Under the suspended aguacates
Squatting on the milk crates borrowed from Sedanos
Bar-B-Que and tobacco
My father and his friend “Paco” from the island, who was missing a digit on his hand, and a few more on his understanding…
I would stand
In the shade of the trees’ shadow, after a while, they would forget the city and let me sip the pissy wisdom from a miniature “Budweiser” can…
Red and White
The same beer that vanished their fears temporarily and blew their ambition
The grave lot where my mother splotched her arthritic knees to whisper lullabies to my sister…
Mario with the hair trigger temper that owned the barber shop, who spit the phlegm of the condemned and blended his talent with cocaine on the tip of a car key.
I often wonder,
If the influence came…
Before “Chi-Chi” got the “Yeyo,”
Scarface wore his collar open with a Cuban link.
“Al Pachino” played that role, you know… although I still think, that doesn’t make him
And neither did the forced accent. Even though I must admit it was classic like the “Pinto” mami drove. The two-door the same color as the Vienna Sausages she would dice inside the yellow rice. “Don Francisco” on Saturday nights, the mockery of “Que pasa U.S.A.” they mistake for comedy.
That program programmed an image, profiles filed in the perception of curious viewers.
Were the last two people my sister and I wanted to be compared to…
Or the kids in E.S.O.L. class I laughed at
To a diction phonetically less Hispanic,
I patented my adolescence
With a universal smile given with the tactical
Cause even though I was Spanish,
I didn’t speak Spanish…
At least not well, or in public but it’s been established that Cubans converse with their hands, like the body language my parents spoke when they danced salsa on New Year’s Eve.
Los pan con chorizo
El mal de ojo.
Carne de pincho y calle ocho
Los guajitos cantando “Willie Chirino”…
The Marielitos in the early eighties and the Miami riots…
Minorities amongst minorities
Overwhelmingly over-running overtown
Overturning the cultural stone dirt side up.
The aftereffects of a revolution
Of Fidel and Ché
Made oppression attributes, stains under the skin of eyelids. A lot of those men who came through el Mariel ended up in prison. There is a transition from communism to democracy that the camaraderie of hungry men find appealing to their appetite.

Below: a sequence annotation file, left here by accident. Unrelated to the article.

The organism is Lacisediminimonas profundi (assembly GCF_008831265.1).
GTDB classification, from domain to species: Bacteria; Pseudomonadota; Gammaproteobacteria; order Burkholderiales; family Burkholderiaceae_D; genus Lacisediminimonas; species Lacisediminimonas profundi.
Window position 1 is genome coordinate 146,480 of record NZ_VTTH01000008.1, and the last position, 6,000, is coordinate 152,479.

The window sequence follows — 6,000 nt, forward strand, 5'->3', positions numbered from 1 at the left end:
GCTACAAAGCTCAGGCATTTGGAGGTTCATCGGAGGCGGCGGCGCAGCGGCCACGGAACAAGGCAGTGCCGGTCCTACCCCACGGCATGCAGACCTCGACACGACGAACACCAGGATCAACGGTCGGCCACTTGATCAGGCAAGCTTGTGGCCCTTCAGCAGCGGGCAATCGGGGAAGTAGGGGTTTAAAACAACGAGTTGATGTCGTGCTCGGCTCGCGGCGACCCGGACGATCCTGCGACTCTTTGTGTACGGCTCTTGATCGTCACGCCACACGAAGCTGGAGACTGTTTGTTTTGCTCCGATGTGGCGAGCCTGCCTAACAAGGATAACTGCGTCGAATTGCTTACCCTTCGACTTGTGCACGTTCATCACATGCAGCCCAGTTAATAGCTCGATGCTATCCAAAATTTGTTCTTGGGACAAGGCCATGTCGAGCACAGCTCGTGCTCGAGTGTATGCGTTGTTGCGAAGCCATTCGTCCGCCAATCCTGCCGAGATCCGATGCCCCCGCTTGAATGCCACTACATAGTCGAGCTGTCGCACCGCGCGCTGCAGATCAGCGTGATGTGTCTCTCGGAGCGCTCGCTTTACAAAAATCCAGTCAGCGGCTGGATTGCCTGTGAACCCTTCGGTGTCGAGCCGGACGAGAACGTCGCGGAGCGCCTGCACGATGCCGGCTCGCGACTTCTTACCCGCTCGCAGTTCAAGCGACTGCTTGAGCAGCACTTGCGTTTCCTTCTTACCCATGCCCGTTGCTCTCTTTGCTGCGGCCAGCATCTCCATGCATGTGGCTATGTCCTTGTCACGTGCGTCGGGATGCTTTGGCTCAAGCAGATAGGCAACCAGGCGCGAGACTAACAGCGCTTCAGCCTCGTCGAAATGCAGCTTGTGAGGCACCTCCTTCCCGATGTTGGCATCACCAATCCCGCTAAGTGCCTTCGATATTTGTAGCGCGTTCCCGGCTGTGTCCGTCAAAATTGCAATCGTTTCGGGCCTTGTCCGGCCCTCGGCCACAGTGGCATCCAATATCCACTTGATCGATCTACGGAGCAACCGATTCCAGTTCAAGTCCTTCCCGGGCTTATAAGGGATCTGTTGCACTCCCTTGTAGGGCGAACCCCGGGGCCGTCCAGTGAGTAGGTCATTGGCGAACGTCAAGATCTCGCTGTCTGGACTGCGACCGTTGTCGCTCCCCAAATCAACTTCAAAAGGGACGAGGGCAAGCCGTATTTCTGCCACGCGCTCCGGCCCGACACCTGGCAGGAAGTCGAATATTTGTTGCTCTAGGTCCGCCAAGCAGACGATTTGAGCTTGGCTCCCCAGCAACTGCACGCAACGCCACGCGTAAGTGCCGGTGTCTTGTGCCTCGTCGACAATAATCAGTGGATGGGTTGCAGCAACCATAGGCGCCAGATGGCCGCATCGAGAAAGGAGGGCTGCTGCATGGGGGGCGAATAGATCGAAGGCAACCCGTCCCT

Similar to the thirst of Bacardi that rode my uncles back like the Malboro man, lungs clinging like the two packs he’d smoke daily beneath the stirrups of his brow.
The same lungs,
That held the breath of the brave and desperate who trekked and treaded the ninety miles of mishaps towards Key West Florida.
The same waters
My father and his brother swam
The identical waters my mother flew over on Pan-Am in ‘67
The same waters
That swallowed a Hermanos al Rescate
Plane that was shot down for flying over restricted air space.
The S P A C E
Between Cuban and American…
To the finish line
To survive… to strive for the sake of my mother’s commitment. The beautiful balance of her manicured hands and calloused palms. The grey that invaded my father’s scalp. The hairspray that keeps it in place like my mother’s strength…
The taste of coladas in Cuban cafés,
The horse race, cockfights, and Jai-Alai matinees
My aunt Lucy shouting “Bingo!”
Jose pounding the double-nine on the domino table
My place of birth
Located in Mi-A-Mi
Certified Cu-Ban A-Me-Ri-Can
Different flavors and complexions, we seasoned the city…
Like the prideful humbleness distilled in me like whiskey. The back doors of our minds wide open to entwine
Y Jesus Cristo sharing a cohiba
Smoke rings like halos over the heads submerged that weren’t able. The machete
That cut ties
That tied the gap
But never the knot that locked us together
With the same men who chanted
I see… Cuba in their spirits,
Spirits fading away slowly like coffee stains on guayaveras.
The guayaba peach gums of Monica’s sweetest smile…
My people are proud
My people are loud.
My people don’t want to go back to Cuba. They’ve been where I haven’t and they’re content with remembrance…
For me to excel.
Fidel is Dead.
He died with fist gripped around a culture…
Who will pry his fingers loose?
I am CubanAmerican
My Correctional identification labels me Caucasian,
And that bothers me… considering,
Jesus never walked on Cuban waters,
My family did,
And I thank them
For holding their breath so that I can
Lame duck with fluttered feathers revoked the wet foot dry foot policy
Now the S P A C E between
Is a galaxy
And, I’m left asking,
“Que pasa U.S.A.?”
This piece was facilitated by Kathie Klarreich, founder of Exchange for Change, a nonprofit that teaches writing courses in South Florida prisons where Mr. Martinez has been a student for the past several years. Exchange for Change aims to strengthen the voice of incarcerated writers and build bridges across the razor wire. In addition to its broad range of courses, including journalism, poetry and debate, E4C also hosts exhibits and readings of its students inside and outside correctional facilities to create connections, and foster empathy. For more information, go to exchange-for-change.org
COVER IMAGE: Mural in honor of the late Joe Stigale in Miami Springs, FL, by Hialeah artist Junk Lainez and his graffiti brothers (2016).